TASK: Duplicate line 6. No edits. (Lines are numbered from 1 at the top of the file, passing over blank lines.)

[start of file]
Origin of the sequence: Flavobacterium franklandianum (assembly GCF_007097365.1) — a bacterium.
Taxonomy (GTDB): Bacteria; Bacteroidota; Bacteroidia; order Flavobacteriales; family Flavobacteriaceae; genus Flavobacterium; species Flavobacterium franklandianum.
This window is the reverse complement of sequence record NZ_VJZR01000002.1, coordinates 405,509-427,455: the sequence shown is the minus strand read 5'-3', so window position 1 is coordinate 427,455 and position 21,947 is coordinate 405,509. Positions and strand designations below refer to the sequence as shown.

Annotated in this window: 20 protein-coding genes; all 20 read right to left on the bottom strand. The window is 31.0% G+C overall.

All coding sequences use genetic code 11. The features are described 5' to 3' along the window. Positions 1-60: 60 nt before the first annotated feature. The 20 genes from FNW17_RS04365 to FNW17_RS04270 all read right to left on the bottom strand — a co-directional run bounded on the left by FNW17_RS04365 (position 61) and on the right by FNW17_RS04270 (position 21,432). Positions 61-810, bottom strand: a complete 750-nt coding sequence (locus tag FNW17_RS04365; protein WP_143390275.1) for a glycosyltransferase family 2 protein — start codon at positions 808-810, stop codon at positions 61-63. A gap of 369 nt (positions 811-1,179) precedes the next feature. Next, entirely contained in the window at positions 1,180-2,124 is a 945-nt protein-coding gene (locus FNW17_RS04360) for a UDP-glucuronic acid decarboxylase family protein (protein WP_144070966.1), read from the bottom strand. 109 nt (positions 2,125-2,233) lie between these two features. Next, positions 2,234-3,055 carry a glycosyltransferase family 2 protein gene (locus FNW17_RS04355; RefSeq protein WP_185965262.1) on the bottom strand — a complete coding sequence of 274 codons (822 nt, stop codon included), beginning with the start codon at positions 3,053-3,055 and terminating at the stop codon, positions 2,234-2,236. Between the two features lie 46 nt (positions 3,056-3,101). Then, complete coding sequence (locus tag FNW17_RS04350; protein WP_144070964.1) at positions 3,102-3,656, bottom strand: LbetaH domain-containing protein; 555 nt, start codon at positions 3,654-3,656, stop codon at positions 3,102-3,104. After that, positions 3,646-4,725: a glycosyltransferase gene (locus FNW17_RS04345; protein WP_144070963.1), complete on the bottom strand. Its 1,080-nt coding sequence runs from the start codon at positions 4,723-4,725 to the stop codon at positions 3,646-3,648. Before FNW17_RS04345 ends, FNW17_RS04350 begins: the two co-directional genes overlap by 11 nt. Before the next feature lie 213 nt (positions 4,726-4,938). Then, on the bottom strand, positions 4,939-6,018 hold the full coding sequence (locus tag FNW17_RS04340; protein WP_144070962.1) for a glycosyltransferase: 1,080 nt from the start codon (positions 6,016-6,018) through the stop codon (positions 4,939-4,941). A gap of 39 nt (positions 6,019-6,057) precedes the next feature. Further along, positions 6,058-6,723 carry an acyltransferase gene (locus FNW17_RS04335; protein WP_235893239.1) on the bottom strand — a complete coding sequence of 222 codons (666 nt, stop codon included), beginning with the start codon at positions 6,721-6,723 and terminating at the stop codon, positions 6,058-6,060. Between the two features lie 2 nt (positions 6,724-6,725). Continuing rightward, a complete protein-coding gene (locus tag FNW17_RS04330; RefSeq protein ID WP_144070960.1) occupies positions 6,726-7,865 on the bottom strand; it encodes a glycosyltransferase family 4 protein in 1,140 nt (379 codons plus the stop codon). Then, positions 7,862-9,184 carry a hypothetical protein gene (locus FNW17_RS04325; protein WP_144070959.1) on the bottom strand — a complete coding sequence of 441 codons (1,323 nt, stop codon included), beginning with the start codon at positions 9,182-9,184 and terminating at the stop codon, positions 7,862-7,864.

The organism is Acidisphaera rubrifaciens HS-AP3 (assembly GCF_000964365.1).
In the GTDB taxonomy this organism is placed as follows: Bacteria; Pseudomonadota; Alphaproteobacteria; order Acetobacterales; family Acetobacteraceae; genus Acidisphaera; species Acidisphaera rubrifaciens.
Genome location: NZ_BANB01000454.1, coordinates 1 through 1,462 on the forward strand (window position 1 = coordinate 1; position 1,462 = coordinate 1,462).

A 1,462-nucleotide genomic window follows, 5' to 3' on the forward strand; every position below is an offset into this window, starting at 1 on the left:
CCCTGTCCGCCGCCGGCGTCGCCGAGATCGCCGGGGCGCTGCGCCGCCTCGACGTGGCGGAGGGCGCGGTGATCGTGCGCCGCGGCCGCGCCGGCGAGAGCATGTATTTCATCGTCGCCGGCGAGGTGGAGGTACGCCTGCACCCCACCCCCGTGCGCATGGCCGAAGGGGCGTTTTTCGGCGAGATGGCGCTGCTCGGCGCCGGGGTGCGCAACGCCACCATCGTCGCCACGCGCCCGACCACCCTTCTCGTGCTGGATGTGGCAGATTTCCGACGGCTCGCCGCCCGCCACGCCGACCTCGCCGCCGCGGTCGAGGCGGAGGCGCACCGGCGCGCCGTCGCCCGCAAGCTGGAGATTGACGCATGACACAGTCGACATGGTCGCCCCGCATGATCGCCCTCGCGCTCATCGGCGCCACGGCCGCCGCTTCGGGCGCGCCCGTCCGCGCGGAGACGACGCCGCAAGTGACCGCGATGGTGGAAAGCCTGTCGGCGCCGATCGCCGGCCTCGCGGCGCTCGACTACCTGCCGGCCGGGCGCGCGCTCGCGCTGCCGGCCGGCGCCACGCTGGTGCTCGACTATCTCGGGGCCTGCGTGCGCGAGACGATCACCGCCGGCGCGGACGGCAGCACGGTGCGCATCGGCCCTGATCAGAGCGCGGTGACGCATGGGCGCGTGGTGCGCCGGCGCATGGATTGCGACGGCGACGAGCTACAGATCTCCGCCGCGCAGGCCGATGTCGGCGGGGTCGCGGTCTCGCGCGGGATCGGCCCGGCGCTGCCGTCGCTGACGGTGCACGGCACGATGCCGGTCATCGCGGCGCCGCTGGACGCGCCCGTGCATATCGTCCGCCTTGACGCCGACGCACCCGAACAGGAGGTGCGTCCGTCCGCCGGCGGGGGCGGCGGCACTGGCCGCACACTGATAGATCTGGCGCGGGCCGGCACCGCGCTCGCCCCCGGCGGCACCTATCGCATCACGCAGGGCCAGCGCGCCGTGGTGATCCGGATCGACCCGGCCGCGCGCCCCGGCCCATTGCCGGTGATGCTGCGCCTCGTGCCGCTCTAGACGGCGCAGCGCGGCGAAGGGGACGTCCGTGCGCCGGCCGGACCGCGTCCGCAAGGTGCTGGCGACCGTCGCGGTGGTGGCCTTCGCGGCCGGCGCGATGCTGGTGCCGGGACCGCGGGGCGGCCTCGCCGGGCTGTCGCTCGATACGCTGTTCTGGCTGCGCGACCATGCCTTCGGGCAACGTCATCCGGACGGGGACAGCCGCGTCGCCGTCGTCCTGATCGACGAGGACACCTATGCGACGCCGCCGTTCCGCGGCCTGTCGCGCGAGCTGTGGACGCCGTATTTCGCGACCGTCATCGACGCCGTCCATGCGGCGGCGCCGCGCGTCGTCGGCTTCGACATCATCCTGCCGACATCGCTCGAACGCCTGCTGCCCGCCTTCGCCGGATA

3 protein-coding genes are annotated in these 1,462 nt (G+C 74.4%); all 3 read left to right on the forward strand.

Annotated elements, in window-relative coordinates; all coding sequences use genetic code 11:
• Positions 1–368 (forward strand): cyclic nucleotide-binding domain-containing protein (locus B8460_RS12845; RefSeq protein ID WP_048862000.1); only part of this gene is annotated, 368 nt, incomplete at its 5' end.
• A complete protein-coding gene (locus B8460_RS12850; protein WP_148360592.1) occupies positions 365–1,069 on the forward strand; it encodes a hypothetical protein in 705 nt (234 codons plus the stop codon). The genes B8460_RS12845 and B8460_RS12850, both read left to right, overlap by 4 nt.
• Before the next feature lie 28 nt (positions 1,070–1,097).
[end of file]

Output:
The organism is Acidisphaera rubrifaciens HS-AP3 (assembly GCF_000964365.1).